The flowering dogwood tree has attractive white flower clusters appearing in the spring, lasting for about two weeks. They have a rich, sweet fragrance and produce plenty of seeds. Its shiny green leaves have tooth-shaped margins and remain green in summer, changing to red in the fall. 

It is distinct, because it can grow to a height of 20 to 30 feet high, not just for its flowering property. The dogwood’s bark is gray-brown and tough to the touch.

– Growing Conditions  

This tree thrives in various soil types, but prefers moist ones with plenty of sun exposure. It is common to grow in woodlands, prairies, gullies, riverbanks, and along streams in Oklahoma.

8. Crepe Myrtle

Crepe myrtle is a genus of about 50 deciduous and evergreen shrubs and trees. It is native to the Indian continent, northern Australia, Southeast Asia, and parts of Oceania.

Pink Flowers of Crepe Myrtle

– Features 

This tree is popular for its colorful and lasting flowers blooming in the bright summer season. They are sinewy, fluted stems with branches that have a mottled look. It sheds leaves throughout the whole year. This tree grows to 100 feet tall, but you can still find medium-sized, multiple-trunked ones, as they would be an amazing feature.

– Growing Conditions

Crepe myrtle is one of the fast growing trees in Oklahoma. It grows in almost any soil – sand, clay, loam. However, it prefers moist, well-drained soil together with full sunlight. It is drought tolerant and tolerates alkaline soils.

9. Loblolly Pine

The loblolly pine is one of the pines native to East Texas, southeastern America, and Florida. It is the second most common species in America after red maple. Loblolly is one of the most common pines of the Oklahoma forests.

Loblolly Pine Against a Blue Sky

– Features 

Loblolly pine is an evergreen tree, growing to 60 to 90 feet tall. Its trunk is straight and thick, growing to a width of two to three feet. The leaves of this tree are slender and needle-like, growing in clusters of three or four. 

The tree’s bark thickens as the tree matures, forming irregular flaky areas that reveal dark chocolate-color brown on the inside. It produces red to yellow male flowers and yellow to purple beautiful flowers in spring time. 

– Growing Conditions

The loblolly, also known as the Pinus Taeda, grows in medium to wet soils under full sun. It can also grow in moist, acidic soils with poor drainage and tolerates alkaline soils. This tree performs best in hot and humid climates and mild winters. It has rapid growth among all pine varieties found.

– Uses 

Loblolly pine is used for plywood, pulp, and general construction. Due to its rapid growth, it is commonly grown for wood value and forest management.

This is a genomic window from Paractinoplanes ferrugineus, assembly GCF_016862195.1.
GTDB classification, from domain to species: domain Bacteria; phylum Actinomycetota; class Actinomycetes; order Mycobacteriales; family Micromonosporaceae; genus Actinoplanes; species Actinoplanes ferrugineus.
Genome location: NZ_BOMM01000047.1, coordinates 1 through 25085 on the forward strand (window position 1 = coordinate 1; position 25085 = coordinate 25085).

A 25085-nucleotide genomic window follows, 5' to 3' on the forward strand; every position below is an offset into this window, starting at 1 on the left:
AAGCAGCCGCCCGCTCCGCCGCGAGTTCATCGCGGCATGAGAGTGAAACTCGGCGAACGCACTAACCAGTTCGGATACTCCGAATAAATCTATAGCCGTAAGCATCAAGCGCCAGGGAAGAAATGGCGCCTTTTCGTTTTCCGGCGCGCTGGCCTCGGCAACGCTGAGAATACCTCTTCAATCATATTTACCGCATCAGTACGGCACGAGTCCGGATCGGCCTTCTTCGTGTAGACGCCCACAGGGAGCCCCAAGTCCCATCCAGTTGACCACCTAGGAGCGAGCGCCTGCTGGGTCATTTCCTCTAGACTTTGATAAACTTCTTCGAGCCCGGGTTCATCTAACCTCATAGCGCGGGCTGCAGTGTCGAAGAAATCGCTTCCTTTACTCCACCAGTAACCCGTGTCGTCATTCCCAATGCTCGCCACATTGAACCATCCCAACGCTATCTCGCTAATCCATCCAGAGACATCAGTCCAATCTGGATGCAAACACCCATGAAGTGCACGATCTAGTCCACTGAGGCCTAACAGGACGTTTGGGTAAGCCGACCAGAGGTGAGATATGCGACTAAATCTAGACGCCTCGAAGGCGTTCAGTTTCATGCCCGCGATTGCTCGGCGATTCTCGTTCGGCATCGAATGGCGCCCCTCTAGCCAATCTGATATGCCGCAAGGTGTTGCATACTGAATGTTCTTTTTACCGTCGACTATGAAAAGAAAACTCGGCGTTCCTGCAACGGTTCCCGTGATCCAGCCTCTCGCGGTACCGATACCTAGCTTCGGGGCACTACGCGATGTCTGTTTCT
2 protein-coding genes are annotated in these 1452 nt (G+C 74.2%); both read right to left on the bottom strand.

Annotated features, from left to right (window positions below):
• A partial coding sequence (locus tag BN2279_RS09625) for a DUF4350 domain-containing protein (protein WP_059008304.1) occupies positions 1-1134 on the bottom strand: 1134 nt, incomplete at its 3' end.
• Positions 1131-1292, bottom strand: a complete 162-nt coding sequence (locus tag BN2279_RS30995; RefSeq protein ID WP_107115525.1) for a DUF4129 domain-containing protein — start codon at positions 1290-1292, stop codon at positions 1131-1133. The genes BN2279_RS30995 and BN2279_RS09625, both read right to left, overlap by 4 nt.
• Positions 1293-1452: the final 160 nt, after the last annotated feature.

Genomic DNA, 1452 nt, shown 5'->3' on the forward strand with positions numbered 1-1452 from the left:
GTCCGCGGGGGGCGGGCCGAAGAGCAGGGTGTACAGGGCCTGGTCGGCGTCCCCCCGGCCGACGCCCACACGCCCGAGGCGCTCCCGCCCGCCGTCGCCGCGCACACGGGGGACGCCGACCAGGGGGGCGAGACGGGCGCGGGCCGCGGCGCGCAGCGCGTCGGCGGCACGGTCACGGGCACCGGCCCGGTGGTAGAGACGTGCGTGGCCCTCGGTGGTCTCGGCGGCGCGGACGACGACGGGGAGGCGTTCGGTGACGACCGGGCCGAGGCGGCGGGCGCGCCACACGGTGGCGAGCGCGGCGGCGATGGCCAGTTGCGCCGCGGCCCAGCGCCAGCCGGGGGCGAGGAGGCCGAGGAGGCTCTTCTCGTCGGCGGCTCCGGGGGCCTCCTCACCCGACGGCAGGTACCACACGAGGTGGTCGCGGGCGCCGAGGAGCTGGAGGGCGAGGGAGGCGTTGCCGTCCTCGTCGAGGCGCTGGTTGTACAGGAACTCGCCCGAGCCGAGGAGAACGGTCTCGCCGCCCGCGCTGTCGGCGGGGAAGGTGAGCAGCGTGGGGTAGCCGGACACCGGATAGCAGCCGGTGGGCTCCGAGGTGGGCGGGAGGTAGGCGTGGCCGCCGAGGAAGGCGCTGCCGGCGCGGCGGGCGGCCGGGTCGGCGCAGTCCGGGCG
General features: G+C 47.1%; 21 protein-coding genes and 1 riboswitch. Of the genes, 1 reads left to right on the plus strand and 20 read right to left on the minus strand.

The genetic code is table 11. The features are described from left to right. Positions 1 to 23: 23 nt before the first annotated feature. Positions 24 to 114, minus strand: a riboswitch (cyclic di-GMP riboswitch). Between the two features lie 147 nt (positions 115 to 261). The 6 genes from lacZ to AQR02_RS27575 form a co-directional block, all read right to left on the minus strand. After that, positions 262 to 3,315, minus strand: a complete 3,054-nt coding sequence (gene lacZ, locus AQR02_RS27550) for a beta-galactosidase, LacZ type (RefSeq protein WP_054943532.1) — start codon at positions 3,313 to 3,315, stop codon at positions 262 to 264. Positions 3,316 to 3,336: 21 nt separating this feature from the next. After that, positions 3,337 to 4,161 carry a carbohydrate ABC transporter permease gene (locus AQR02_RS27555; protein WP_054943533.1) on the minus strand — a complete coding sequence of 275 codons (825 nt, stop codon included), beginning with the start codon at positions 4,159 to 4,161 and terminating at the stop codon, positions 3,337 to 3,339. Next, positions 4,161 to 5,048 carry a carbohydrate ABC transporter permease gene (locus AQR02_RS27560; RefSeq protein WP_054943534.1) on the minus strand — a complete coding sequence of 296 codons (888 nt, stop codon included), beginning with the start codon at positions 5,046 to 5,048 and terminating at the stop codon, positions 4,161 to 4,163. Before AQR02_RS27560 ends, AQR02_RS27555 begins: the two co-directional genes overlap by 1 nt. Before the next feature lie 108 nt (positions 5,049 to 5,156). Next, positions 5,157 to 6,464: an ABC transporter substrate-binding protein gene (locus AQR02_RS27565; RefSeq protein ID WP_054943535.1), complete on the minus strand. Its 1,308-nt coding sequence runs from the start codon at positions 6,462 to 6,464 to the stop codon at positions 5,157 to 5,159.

10. American Elm

The American elm is an elm native to eastern North America and naturally growing in central Texas, South Florida, Montana, Alberta, and Oklahoma. It is an extremely hardy tree that withstands winter temperatures and is a very prominent shady tree with an urn shape.

Branches of American Elm Tree

– Features

American elm grows to 60 to 80 feet tall, with a trunk diameter of up to five feet. However, the leaves are alternate, with doubly margins and an unequal base. 

Its bark is ashy gray with flat-topped ridges separated by diamond-shaped fissures. Note that during winter, tiny flowers mature in clusters of three to five. 

– Growing Conditions 

American elm grows in an average and a simple way, without the need of extra care or high maintenance. It thrives in medium moisture, and under the full sun. Nonetheless, it also tolerates partial light shade. On another note, the soils should be moist loamy, and well-drained. 

11. Kentucky Coffee Tree 

The Kentucky coffee tree belongs to the Fabaceae legume family known scientifically as the Glymnocladus Dioicus, and is native to the Midwest, Appalachia, Oklahoma, and New York.

Kentucky Coffee Tree Branches with Fruits

It is a tough species that is tolerant to pollution and drought. It is an excellent tree for golf courses and parks and grows as an ornamental or street tree in Oklahoma. 

– Features

This tree stands tall in all seasons, growing up to 60 feet tall throughout its lifetime. It has unique ascending branches that form a narrow crown.

It is believed no two branches are the same in the tree. Not only that, but it has few branches when young, mature into a majestic and beautiful tree with large seed pods.

– Growing Conditions 

The Kentucky coffee tree grows in hardiness zones three to eight. It is heat and drought-tolerant yet loamy soils in addition, it does great when it is placed in alkaline soils.

12. Shumard Oak

Shumard oak is one of the largest oak species in the red oak group. It is a member of the hardwood trees in Oklahoma, and it is known as the Quercus Shumardii. It is closely related to the Texas red oak, Chisos red oak, and Nuttall’s red oak.

Autumn Leaves of Shumard Oak Tree

– Features

It is a large deciduous tree in the red oak group with a pyramidal shape when young and gets an open and a rounded crown at maturity. Furthermore, it grows to about 70 feet tall and 40 feet wide in this state. The leaves are lobed, attaining a nice red fall color.

– Growing Conditions

This tree thrives in USDA five through nine and is tolerant to urban conditions like dry soil, drought, and air pollution. It grows relatively fast and tolerates short-term wind and flooding. Plant it in full sun to use as a shade tree in a yard or street tree.


The above comprehensive list of trees native to Oklahoma will greatly help you if you decide to add some trees to your yard.

Here are some points to consider when choosing the right tree to grow:

  • You can get the trees of Oklahoma book to help you identify more trees that you can add to your lawn. 
  • It is essential to decide a tree that is rapidly growing, like loblolly pine, crepe myrtle, or Shumard oak.
  • If you are interested in growing small trees native to Oklahoma, go ahead and grow them without being intimated by the large ones. 
  • All these trees require easy growing conditions to thrive, making it easy for beginners and seasoned gardeners. 
  • Remember always to check the condition of your soil and compare it with the tree’s requirements to see if it matches. 

Having discussed all these trees that you can grow in your garden in Oklahoma, you can choose to best suit your garden.

Also, consider the tree size before planting to ensure it has ample growing space. Finally, be patient with the growth of your tree, as it takes a few years to see it reach a certain size.


Rate this post
Evergreen Seeds